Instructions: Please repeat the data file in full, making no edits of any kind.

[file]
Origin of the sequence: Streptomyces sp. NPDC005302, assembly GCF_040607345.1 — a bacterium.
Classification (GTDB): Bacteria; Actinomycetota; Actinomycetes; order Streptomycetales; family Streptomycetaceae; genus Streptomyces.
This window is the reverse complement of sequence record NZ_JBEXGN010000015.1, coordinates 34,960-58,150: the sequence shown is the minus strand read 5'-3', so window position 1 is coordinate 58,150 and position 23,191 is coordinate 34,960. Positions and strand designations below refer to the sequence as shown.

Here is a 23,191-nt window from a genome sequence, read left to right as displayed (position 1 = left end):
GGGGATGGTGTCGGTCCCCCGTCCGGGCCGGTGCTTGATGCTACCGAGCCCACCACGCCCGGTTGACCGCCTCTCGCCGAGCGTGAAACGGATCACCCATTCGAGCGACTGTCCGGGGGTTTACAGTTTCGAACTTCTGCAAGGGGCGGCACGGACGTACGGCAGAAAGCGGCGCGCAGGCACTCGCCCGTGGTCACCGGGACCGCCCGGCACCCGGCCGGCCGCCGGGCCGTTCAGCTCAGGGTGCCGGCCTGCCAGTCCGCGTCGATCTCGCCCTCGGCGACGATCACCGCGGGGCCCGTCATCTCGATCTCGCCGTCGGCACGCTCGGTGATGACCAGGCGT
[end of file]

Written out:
Origin of the sequence: Streptomyces sp. NPDC005302, assembly GCF_040607345.1 — a bacterium.
Classification (GTDB): Bacteria; Actinomycetota; Actinomycetes; order Streptomycetales; family Streptomycetaceae; genus Streptomyces.
This window is the reverse complement of sequence record NZ_JBEXGN010000015.1, coordinates 34,960-58,150: the sequence shown is the minus strand read 5'-3', so window position 1 is coordinate 58,150 and position 23,191 is coordinate 34,960. Positions and strand designations below refer to the sequence as shown.

Here is a 23,191-nt window from a genome sequence, read left to right as displayed (position 1 = left end):
GGGGATGGTGTCGGTCCCCCGTCCGGGCCGGTGCTTGATGCTACCGAGCCCACCACGCCCGGTTGACCGCCTCTCGCCGAGCGTGAAACGGATCACCCATTCGAGCGACTGTCCGGGGGTTTACAGTTTCGAACTTCTGCAAGGGGCGGCACGGACGTACGGCAGAAAGCGGCGCGCAGGCACTCGCCCGTGGTCACCGGGACCGCCCGGCACCCGGCCGGCCGCCGGGCCGTTCAGCTCAGGGTGCCGGCCTGCCAGTCCGCGTCGATCTCGCCCTCGGCGACGATCACCGCGGGGCCCGTCATCTCGATCTCGCCGTCGGCACGCTCGGTGATGACCAGGCGT